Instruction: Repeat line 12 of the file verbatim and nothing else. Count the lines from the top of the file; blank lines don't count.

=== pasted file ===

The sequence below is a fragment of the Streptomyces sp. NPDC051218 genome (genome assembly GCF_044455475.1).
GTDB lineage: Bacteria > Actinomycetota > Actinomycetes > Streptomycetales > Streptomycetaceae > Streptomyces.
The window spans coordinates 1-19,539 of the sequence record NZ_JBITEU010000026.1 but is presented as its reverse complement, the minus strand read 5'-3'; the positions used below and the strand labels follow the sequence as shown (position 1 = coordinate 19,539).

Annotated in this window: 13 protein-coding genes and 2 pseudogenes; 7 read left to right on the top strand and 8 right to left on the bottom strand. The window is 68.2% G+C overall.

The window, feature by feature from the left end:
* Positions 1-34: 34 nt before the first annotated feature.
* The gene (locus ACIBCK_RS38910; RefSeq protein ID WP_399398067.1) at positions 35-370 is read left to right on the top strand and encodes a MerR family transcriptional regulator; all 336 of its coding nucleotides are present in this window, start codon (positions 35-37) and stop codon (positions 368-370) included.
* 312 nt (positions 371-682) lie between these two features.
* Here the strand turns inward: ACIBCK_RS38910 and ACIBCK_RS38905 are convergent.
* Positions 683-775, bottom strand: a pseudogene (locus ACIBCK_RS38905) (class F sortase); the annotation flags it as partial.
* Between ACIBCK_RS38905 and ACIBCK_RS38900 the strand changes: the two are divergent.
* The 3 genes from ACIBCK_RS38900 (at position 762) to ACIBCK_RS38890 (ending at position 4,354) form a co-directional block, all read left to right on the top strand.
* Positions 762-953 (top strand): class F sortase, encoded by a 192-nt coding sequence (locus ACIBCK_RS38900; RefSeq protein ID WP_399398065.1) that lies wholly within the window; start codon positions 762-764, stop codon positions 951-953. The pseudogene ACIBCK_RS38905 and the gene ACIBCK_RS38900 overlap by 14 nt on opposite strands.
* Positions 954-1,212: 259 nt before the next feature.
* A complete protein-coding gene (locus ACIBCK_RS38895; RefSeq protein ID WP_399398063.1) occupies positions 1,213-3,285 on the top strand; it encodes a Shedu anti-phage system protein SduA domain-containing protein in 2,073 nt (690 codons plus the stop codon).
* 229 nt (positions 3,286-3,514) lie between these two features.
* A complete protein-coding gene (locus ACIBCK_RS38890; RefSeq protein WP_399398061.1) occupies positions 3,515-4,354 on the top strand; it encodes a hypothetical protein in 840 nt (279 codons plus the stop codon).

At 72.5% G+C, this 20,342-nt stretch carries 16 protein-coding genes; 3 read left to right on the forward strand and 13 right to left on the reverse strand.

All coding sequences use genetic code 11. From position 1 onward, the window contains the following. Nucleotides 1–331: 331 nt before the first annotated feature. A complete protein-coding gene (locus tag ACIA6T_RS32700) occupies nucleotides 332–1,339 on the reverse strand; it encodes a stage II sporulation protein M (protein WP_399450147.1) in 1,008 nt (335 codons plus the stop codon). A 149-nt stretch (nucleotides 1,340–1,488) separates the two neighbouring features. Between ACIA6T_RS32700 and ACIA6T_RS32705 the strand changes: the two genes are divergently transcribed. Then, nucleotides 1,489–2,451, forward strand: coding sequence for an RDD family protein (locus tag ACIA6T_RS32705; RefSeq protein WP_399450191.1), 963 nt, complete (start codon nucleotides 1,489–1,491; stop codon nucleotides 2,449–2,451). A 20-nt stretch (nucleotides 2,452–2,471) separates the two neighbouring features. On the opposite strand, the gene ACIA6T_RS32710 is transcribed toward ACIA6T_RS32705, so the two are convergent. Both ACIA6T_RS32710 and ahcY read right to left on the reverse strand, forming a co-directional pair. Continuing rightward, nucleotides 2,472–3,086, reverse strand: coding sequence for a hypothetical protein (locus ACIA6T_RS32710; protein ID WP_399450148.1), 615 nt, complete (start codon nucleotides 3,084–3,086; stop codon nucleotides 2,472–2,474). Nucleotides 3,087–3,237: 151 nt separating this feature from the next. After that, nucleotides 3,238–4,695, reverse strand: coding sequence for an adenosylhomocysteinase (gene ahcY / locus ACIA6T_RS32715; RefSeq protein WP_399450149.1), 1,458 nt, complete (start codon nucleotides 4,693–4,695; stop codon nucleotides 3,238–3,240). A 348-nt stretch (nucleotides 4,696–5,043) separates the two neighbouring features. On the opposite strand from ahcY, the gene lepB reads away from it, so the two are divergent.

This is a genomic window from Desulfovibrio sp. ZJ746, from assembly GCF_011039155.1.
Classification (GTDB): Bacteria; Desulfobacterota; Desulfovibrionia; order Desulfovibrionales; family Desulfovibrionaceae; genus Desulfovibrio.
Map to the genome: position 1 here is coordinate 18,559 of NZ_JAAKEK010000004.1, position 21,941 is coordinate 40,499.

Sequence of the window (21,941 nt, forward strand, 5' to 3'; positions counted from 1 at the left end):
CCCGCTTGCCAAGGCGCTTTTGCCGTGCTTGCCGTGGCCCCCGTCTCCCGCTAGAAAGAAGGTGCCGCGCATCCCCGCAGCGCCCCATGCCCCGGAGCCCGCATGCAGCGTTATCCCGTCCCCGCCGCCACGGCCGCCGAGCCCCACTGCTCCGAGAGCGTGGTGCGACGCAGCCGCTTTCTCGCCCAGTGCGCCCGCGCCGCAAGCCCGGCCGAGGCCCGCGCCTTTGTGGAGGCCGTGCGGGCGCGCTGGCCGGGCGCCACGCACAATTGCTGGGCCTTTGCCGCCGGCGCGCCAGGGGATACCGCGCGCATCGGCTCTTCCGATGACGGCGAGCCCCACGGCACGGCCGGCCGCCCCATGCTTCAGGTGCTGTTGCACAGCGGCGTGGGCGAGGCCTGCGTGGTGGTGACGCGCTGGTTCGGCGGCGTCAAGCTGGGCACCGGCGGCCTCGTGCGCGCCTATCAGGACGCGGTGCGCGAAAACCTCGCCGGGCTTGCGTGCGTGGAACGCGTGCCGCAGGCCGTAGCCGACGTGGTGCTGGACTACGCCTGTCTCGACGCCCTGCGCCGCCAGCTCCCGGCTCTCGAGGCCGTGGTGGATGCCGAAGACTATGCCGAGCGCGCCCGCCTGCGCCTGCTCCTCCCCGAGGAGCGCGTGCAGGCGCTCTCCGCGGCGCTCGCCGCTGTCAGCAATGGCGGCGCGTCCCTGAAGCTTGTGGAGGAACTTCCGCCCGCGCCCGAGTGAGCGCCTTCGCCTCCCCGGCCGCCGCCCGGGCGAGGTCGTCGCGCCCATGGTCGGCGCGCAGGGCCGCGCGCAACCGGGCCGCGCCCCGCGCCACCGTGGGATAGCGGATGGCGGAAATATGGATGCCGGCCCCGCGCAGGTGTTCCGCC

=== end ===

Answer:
* The 3 genes from ACIBCK_RS38900 (at position 762) to ACIBCK_RS38890 (ending at position 4,354) form a co-directional block, all read left to right on the top strand.